How childhood trauma could be mistaken for ADHD

Could this be ADHD, trauma, or both?
(please bear in mind that some children with ADHD do not have behavioural problems)

ACEs Too High

Acry

[Photo credit: woodleywonderworks, Flickr]

Dr. Nicole Brown’s quest to understand her misbehaving pediatric patients began with a hunch.

Brown was completing her residency at Johns Hopkins Hospital in Baltimore, when she realized that many of her low-income patients had been diagnosed with attention deficit/hyperactivity disorder (ADHD).

These children lived in households and neighborhoods where violence and relentless stress prevailed. Their parents found them hard to manage and teachers described them as disruptive or inattentive. Brown knew these behaviors as classic symptoms of ADHD, a brain disorder characterized by impulsivity, hyperactivity, and an inability to focus.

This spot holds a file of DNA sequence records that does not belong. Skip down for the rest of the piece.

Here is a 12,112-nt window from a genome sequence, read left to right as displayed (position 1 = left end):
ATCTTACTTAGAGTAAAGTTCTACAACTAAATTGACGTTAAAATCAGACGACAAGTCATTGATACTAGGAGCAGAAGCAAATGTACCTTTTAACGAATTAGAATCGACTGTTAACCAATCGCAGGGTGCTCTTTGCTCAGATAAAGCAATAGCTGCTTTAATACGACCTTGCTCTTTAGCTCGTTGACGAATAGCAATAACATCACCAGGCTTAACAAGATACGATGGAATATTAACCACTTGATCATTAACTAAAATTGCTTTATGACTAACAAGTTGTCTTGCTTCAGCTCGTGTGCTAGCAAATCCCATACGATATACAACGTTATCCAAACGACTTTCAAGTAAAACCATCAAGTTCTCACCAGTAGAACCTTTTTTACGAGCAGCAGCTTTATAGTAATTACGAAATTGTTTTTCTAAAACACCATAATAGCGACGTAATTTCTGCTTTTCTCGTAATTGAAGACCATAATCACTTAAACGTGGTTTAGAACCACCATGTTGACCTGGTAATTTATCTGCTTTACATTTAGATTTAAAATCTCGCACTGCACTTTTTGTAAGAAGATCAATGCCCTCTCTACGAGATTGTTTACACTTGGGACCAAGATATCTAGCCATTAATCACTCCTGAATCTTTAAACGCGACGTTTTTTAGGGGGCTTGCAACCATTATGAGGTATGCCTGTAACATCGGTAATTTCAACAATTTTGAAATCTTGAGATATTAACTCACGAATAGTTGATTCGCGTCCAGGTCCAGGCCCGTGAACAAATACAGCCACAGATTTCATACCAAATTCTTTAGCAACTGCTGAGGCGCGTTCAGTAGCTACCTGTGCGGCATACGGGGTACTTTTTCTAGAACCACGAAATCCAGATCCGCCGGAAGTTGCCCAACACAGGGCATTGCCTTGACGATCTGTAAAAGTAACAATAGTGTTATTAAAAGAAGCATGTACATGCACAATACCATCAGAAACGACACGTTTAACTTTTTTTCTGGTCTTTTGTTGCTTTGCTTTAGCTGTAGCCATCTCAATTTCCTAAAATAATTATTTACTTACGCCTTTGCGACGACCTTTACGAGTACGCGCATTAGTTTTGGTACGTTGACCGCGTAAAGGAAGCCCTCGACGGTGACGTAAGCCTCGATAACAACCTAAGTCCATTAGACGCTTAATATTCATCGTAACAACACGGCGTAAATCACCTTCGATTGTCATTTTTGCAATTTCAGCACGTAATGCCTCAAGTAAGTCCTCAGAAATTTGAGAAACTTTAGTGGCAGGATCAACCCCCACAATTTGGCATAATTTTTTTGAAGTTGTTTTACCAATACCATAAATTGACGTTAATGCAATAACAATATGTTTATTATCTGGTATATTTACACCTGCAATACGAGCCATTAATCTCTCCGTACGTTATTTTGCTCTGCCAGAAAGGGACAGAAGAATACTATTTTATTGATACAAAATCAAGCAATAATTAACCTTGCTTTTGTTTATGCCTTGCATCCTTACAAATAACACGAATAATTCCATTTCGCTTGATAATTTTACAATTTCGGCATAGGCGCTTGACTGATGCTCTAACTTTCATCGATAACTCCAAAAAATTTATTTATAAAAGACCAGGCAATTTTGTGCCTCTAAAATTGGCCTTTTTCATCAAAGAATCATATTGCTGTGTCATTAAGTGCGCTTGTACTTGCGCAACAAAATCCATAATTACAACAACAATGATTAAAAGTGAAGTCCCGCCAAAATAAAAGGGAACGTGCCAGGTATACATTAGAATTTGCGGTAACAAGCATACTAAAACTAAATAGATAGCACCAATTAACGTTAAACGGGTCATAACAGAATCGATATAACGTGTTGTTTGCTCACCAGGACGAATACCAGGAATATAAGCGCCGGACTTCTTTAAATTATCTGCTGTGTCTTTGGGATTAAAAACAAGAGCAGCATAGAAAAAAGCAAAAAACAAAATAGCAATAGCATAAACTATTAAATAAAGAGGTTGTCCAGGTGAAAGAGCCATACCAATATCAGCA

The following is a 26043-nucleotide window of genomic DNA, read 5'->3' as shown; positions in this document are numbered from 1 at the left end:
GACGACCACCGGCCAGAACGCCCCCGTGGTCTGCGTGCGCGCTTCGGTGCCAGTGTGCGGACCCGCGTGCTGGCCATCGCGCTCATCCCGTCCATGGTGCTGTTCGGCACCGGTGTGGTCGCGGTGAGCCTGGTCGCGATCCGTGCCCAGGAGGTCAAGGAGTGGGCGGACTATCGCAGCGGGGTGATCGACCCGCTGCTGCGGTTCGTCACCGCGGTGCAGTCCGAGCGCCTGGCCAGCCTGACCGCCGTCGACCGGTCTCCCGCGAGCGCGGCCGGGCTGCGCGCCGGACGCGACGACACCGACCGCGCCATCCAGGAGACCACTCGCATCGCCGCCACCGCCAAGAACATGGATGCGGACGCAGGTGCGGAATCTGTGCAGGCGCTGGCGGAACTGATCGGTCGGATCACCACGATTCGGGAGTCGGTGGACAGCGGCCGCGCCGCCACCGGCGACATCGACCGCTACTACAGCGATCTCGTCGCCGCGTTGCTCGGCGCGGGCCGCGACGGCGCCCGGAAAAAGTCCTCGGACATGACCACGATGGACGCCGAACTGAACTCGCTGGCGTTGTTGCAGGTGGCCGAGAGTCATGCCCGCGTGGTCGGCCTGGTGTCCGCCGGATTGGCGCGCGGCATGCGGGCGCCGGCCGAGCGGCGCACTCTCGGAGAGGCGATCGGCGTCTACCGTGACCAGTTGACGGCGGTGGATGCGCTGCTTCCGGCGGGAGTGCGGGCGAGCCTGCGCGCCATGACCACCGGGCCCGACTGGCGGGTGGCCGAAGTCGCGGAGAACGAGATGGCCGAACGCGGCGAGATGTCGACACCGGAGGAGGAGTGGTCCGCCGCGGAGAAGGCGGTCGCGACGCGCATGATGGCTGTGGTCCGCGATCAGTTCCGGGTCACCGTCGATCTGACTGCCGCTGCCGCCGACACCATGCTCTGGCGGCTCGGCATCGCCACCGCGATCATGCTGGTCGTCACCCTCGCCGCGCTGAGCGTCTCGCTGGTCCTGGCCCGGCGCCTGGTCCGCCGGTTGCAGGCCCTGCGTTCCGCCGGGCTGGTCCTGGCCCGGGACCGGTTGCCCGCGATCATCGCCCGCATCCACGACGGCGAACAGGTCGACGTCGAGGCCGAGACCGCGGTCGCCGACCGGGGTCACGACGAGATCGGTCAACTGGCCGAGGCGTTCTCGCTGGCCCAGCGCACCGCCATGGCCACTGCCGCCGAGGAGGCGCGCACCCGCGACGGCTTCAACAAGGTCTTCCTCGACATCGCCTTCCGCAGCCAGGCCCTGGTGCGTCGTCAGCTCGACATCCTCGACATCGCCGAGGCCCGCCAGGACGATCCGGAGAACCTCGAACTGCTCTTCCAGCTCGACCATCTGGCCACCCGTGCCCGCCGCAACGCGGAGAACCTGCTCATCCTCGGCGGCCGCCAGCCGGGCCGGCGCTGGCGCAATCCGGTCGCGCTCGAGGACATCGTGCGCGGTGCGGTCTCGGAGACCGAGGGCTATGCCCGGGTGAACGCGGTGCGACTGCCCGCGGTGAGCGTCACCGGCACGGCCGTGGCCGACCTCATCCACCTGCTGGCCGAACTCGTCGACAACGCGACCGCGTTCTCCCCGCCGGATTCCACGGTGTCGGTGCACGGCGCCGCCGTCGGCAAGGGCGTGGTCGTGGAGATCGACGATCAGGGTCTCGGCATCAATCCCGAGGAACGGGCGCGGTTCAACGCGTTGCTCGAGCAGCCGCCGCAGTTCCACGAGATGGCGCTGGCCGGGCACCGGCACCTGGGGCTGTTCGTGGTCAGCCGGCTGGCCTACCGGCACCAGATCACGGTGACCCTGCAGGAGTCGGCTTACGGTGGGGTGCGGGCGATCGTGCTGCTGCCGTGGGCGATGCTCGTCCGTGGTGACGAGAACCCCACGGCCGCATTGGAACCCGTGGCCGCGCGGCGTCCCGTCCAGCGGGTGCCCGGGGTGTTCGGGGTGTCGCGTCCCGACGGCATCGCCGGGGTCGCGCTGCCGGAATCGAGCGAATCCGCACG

When Brown looked closely, though, she saw something else: trauma. Hyper-vigilance and dissociation, for example, could be mistaken for inattention. Impulsivity might be brought on by a stress response in overdrive.

“Despite our best efforts in referring them to behavioral therapy and starting them on stimulants, it was hard to get the symptoms under control,”…

View original post 1,765 more words

Advertisements

Leave a Reply

Please log in using one of these methods to post your comment:

WordPress.com Logo

You are commenting using your WordPress.com account. Log Out / Change )

Twitter picture

You are commenting using your Twitter account. Log Out / Change )

Facebook photo

You are commenting using your Facebook account. Log Out / Change )

Google+ photo

You are commenting using your Google+ account. Log Out / Change )

Connecting to %s